Sciences Dissertations | Photoelectric Effect Electrons

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Assessment Task Topic: The Photoelectric Effect

1. Introduction

The photoelectric effect is the name given to the phenomenon whereby electrons are emitted from a metal when exposed to electromagnetic radiation of the appropriate frequency. It was first discovered by Heinrich Hertz in 1887, but remained a conundrum to many scientists who sought to explain it, as it clearly contradicted the accepted principles of classical physics such as James Clerk Maxwell’s Theory of Electromagnetic Waves. This phenomenon, unable to be explained by the wave model of light, was finally explained by Albert Einstein in 1905 with the inception of his Quantum Theory, a concept that would completely revolutionise scientific thought. The photoelectric effect has played and continues to play an important role in mankind’s scientific development.

2. Discovery of the Photoelectric Effect: Hertz

The original observation of the photoelectric effect can be traced back to the German scientist Heinrich Hertz. In 1887, in an attempt to generate and detect electromagnetic radiation, Hertz created a rapidly-oscillating electric field with a high voltage induction coil to cause a spark discharge between two spherical brass electrodes. He observed that when a small length of copper wire with brass spheres attached on either end was bent into a loop, leaving a small gap between the spheres, and held near the sparking induction coil, a spark would jump across the gap at the same time when the brass electrodes in the induction loop sparked. This induced spark occurred despite the copper loop not being connected to any electrical current source. Thus Hertz came to the conclusion that the copper loop was a detector of the electromagnetic waves propagated by the transmitting loop.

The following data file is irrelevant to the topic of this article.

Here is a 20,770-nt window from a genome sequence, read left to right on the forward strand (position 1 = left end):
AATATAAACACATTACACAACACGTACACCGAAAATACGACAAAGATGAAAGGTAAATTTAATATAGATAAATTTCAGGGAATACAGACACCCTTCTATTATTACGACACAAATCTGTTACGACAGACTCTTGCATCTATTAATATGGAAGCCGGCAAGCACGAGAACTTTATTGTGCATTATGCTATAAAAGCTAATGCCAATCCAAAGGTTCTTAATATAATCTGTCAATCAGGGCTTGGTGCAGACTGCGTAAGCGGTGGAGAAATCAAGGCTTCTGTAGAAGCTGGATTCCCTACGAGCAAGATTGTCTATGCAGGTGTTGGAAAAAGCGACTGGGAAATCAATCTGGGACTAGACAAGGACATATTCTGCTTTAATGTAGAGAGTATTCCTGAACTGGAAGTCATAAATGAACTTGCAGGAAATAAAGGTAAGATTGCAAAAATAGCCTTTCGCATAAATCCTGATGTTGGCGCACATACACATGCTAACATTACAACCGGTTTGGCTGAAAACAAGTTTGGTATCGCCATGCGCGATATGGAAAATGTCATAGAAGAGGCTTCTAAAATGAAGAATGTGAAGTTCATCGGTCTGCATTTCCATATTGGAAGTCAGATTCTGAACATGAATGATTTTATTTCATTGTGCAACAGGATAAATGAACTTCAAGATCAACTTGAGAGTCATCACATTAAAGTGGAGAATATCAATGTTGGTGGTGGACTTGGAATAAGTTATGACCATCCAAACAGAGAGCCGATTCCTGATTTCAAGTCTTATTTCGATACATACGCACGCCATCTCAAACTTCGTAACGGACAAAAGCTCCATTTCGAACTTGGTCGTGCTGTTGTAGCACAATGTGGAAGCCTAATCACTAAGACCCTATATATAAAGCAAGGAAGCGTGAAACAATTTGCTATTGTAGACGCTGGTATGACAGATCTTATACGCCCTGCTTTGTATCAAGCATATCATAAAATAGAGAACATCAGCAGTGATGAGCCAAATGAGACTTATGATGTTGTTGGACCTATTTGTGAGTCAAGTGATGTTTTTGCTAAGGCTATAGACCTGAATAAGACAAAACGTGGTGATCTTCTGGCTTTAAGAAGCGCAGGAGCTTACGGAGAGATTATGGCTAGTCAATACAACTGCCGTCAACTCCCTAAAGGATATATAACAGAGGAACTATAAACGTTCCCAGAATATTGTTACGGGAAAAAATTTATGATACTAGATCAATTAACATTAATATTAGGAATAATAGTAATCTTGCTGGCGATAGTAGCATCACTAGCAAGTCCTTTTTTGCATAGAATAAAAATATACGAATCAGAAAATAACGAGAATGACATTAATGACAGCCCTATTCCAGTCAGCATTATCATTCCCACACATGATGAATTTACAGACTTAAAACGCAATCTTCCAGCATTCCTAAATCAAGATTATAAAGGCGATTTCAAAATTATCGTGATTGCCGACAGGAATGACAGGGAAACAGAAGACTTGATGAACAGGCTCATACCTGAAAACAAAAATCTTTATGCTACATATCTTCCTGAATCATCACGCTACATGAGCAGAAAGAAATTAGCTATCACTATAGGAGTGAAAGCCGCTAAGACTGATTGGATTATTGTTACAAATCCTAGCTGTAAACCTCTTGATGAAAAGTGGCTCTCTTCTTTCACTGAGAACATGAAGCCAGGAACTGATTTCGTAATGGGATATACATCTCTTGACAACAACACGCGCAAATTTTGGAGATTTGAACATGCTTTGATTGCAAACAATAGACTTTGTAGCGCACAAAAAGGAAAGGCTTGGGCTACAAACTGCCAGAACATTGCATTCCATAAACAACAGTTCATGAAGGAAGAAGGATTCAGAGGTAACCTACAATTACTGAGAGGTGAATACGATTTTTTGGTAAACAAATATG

This successful experiment was followed up by a series of others, through which Hertz demonstrated that these electromagnetic waves could be reflected from a metal mirror, and refracted as they passed through a prism made from pitch, thus proving that these waves behaved similarly to light waves. He also proved these waves were polarised.

Through the course of his investigations, he discovered a mysterious phenomenon: “I occasionally enclosed the spark B[the detector spark]in a dark case so as to more easily make the observations; and in so doing I observed that the maximum spark-length became decidedly smaller in the case than it was before. On removing in succession the various parts of the case, it was seen that the only portion of it which exercised this prejudicial effect was that which screened the spark B from the spark A[the transmitter spark]. The partition on that side exhibited this effect, not only when it was in the immediate neighbourhood of the spark B, but also when it was interposed at greater distances from B between A and B. A phenomenon so remarkable called for closer investigation.”

Upon shielding the detecting loop with glass, the intensity of the spark produced was reduced. However, when a quartz shield (a substance that allows UV rays to pass) was applied,

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